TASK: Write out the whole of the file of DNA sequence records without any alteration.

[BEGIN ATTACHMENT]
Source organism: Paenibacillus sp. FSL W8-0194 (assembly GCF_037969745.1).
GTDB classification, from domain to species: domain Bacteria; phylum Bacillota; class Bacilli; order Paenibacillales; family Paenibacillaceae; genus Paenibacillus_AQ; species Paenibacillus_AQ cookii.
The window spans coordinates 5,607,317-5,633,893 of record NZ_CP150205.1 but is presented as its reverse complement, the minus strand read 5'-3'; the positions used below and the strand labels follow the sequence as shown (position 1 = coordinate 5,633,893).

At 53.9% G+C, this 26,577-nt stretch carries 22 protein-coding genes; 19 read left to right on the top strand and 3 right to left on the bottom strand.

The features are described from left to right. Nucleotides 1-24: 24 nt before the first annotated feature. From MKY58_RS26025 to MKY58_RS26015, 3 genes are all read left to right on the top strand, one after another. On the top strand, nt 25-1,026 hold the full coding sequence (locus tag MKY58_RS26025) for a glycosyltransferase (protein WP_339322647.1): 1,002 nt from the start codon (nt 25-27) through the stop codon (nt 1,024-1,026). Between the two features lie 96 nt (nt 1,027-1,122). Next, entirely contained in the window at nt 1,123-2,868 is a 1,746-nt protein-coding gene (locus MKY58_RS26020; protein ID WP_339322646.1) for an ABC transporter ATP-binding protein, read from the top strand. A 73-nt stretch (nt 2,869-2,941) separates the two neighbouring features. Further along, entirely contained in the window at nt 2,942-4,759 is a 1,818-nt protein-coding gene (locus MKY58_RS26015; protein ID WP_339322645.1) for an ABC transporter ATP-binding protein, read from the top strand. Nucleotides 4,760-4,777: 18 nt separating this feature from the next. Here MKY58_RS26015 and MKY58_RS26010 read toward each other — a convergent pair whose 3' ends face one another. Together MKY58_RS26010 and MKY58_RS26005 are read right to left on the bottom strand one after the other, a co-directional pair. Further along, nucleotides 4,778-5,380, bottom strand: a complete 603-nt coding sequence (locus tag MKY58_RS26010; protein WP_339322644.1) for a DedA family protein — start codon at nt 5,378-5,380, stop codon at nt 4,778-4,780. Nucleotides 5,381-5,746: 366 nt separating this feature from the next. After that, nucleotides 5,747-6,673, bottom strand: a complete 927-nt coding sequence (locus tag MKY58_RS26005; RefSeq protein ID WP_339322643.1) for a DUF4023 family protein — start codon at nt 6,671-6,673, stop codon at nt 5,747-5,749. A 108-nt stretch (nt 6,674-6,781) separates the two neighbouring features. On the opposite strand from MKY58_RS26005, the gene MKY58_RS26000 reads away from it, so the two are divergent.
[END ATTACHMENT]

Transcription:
Source organism: Paenibacillus sp. FSL W8-0194 (assembly GCF_037969745.1).
GTDB classification, from domain to species: domain Bacteria; phylum Bacillota; class Bacilli; order Paenibacillales; family Paenibacillaceae; genus Paenibacillus_AQ; species Paenibacillus_AQ cookii.
The window spans coordinates 5,607,317-5,633,893 of record NZ_CP150205.1 but is presented as its reverse complement, the minus strand read 5'-3'; the positions used below and the strand labels follow the sequence as shown (position 1 = coordinate 5,633,893).

At 53.9% G+C, this 26,577-nt stretch carries 22 protein-coding genes; 19 read left to right on the top strand and 3 right to left on the bottom strand.

The features are described from left to right. Nucleotides 1-24: 24 nt before the first annotated feature. From MKY58_RS26025 to MKY58_RS26015, 3 genes are all read left to right on the top strand, one after another. On the top strand, nt 25-1,026 hold the full coding sequence (locus tag MKY58_RS26025) for a glycosyltransferase (protein WP_339322647.1): 1,002 nt from the start codon (nt 25-27) through the stop codon (nt 1,024-1,026). Between the two features lie 96 nt (nt 1,027-1,122). Next, entirely contained in the window at nt 1,123-2,868 is a 1,746-nt protein-coding gene (locus MKY58_RS26020; protein ID WP_339322646.1) for an ABC transporter ATP-binding protein, read from the top strand. A 73-nt stretch (nt 2,869-2,941) separates the two neighbouring features. Further along, entirely contained in the window at nt 2,942-4,759 is a 1,818-nt protein-coding gene (locus MKY58_RS26015; protein ID WP_339322645.1) for an ABC transporter ATP-binding protein, read from the top strand. Nucleotides 4,760-4,777: 18 nt separating this feature from the next. Here MKY58_RS26015 and MKY58_RS26010 read toward each other — a convergent pair whose 3' ends face one another. Together MKY58_RS26010 and MKY58_RS26005 are read right to left on the bottom strand one after the other, a co-directional pair. Further along, nucleotides 4,778-5,380, bottom strand: a complete 603-nt coding sequence (locus tag MKY58_RS26010; protein WP_339322644.1) for a DedA family protein — start codon at nt 5,378-5,380, stop codon at nt 4,778-4,780. Nucleotides 5,381-5,746: 366 nt separating this feature from the next. After that, nucleotides 5,747-6,673, bottom strand: a complete 927-nt coding sequence (locus tag MKY58_RS26005; RefSeq protein ID WP_339322643.1) for a DUF4023 family protein — start codon at nt 6,671-6,673, stop codon at nt 5,747-5,749. A 108-nt stretch (nt 6,674-6,781) separates the two neighbouring features. On the opposite strand from MKY58_RS26005, the gene MKY58_RS26000 reads away from it, so the two are divergent.